Tuesday, January 25, 2011
Sporty’s 50 Years On The Pulse Of GA
A look at our collective pilot philosophy through the gear we buy and why
Not following tradition, Shevers’ desk is in the middle of a large, plain room with no dividers, where he’s surrounded by all the other managers. His desk could be that of a mail clerk or telephone operator. There’s no pretense of status here, and all executives are in the same room. Even meetings are impromptu; with managers standing up (“If you sit down, meetings take too long,” smiles Radke). Everywhere, aviation adorns the walls, and the building’s glass-paned windows overlook the panoply of airplanes churning the sky from Sporty’s Academy just outside. And at every desk, there’s talk of gear and flying.
What We BuyLet’s face it, pilot gear is fun to buy and is a view into the collective heart of aviation. The surprise this year is that the economy hasn’t affected big-ticket purchases, such as the new Bose A20 headset, which Zimmerman reports is “hot and is flying off the shelves.” An amazed Shevers comments, “In the old days, we never imagined paying $1,000 for a headset, but we pay that today, and slightly more!”
Hot items this year also included handheld nav/coms, cockpit video-recorder/camera systems and pulse oximeters, which Zimmerman says are becoming “standard issue.” Technology has brought the price of these devices to under $80, and the benefits (detecting hypoxia early) are obvious. Oximeters slide onto your finger and tell you the oxygen concentration percentage in your blood painlessly and noninvasively.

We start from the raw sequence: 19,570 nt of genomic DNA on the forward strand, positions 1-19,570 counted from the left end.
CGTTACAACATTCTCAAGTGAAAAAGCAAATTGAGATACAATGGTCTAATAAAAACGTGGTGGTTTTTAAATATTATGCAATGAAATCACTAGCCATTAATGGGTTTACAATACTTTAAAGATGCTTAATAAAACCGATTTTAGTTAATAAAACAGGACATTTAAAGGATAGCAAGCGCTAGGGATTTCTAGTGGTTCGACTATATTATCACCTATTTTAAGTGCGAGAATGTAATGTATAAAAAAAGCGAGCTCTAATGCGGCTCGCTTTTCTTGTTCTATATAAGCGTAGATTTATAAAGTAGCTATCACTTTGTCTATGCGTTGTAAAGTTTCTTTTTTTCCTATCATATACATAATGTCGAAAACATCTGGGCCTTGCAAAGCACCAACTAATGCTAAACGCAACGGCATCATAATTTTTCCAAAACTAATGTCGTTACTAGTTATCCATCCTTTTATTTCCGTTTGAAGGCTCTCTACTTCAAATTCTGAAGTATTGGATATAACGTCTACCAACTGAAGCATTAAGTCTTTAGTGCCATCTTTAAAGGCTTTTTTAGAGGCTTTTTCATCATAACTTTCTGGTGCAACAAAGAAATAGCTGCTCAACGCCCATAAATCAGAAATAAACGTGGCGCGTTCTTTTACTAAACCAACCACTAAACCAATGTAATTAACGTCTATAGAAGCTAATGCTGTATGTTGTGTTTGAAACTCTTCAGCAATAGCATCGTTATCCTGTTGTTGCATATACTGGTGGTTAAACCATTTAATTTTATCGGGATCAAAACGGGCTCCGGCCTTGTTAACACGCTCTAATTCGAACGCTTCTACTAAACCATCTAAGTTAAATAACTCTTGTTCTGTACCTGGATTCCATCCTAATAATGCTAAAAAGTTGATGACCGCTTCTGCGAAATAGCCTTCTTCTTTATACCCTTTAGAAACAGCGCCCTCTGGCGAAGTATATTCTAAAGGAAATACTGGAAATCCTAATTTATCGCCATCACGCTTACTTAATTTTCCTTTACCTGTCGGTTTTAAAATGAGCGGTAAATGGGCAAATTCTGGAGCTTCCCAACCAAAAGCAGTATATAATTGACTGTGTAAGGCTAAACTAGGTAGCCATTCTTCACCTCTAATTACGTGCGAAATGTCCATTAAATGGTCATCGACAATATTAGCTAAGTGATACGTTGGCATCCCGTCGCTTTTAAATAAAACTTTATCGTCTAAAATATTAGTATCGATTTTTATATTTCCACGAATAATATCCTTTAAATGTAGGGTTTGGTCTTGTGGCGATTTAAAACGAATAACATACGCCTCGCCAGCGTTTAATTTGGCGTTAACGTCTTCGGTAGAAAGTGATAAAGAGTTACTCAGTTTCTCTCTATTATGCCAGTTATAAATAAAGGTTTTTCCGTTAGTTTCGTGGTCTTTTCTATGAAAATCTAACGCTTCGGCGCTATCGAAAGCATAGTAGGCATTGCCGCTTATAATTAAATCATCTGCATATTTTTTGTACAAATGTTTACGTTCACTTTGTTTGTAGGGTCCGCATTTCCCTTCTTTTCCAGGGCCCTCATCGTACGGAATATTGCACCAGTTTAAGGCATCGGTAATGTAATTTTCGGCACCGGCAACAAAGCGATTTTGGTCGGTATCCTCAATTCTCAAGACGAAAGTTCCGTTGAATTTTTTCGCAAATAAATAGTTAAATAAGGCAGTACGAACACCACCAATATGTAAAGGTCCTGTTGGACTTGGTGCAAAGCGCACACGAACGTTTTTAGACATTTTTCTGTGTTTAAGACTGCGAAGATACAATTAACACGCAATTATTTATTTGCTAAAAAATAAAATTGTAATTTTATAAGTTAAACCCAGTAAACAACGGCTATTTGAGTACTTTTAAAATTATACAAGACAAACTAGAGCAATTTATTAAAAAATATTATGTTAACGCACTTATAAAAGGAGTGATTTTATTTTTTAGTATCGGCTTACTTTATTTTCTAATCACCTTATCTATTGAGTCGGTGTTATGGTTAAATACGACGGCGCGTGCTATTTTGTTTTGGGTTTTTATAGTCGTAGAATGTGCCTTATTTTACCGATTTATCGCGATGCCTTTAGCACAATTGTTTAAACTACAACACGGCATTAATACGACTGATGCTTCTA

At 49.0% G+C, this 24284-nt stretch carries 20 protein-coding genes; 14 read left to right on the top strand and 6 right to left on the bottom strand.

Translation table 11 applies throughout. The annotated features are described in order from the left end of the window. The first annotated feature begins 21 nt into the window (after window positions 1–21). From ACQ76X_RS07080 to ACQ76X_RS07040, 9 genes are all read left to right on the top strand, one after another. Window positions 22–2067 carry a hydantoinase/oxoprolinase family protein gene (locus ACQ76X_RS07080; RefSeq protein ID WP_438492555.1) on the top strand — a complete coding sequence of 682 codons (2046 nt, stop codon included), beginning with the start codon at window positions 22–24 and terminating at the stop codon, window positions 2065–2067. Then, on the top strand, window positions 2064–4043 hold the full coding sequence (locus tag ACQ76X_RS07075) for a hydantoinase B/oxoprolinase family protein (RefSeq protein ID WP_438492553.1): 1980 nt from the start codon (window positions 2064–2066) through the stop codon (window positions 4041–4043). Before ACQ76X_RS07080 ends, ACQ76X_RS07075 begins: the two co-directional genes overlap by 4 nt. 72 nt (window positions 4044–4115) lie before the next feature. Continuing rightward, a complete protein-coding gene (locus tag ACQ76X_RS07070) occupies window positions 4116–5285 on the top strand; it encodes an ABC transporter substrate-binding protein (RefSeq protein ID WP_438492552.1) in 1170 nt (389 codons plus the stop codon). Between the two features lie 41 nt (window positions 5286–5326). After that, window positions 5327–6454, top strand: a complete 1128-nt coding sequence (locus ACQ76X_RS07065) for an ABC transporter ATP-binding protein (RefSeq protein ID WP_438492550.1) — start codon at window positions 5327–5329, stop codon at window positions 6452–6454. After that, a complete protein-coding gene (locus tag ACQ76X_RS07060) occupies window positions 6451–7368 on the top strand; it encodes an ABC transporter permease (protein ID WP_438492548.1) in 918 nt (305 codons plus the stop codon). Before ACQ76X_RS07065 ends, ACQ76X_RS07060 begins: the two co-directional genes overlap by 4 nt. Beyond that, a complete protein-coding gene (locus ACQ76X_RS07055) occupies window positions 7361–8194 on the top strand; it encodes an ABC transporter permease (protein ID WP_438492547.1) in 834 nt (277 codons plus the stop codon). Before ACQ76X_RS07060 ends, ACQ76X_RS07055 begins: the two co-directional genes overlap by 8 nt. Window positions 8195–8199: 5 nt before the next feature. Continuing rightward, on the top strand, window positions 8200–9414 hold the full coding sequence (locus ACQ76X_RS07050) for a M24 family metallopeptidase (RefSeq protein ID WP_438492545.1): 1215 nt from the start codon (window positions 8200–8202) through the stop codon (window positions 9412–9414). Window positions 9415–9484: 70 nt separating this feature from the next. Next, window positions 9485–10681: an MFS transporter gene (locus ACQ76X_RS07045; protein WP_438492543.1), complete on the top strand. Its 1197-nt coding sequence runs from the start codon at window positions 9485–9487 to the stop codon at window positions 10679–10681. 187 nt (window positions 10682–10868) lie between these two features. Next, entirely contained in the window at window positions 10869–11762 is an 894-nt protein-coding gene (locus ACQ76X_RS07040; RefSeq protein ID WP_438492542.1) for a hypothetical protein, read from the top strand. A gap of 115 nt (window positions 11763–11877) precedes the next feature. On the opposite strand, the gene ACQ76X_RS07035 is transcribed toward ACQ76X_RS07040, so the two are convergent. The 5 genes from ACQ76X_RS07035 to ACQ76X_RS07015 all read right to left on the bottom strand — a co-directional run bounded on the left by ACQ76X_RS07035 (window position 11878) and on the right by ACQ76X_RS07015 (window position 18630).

Flight bags continue to fascinate pilots, with the newest thing being modular bags that allow pilots to add and mix extra compartments based on their personal taste. Pilots like to add components like handheld radios or GPS units, or a water bottle or any number of things, depending on the mission. Today’s newest bags—like Sporty’s “Mission” bag—allow this, using military technology that allows simple coupling of different kinds of accessory pouches onto the main bag, creating an almost infinitely expanding and contracting “living” flight bag.
Another hot trend has been personal locator beacons (PLBs). Lower prices due to ever-improving technology have made these lifesaving units affordable for most pilots, and we’re buying them in droves. The disappearance of our old standby 121.5 emergency frequency is driving PLB sales too. Also in the “safety” category, LED flashlights, backup handheld GPS navigators and portable traffic systems that can be added to a portable GPS system were big sellers.
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Labels: Aviation Careers, Aviation Resources, Buyer's Guide, Pilot Guide, Pilot Resources, Staying Current, Best Buys, Aircraft, Aircraft Ownership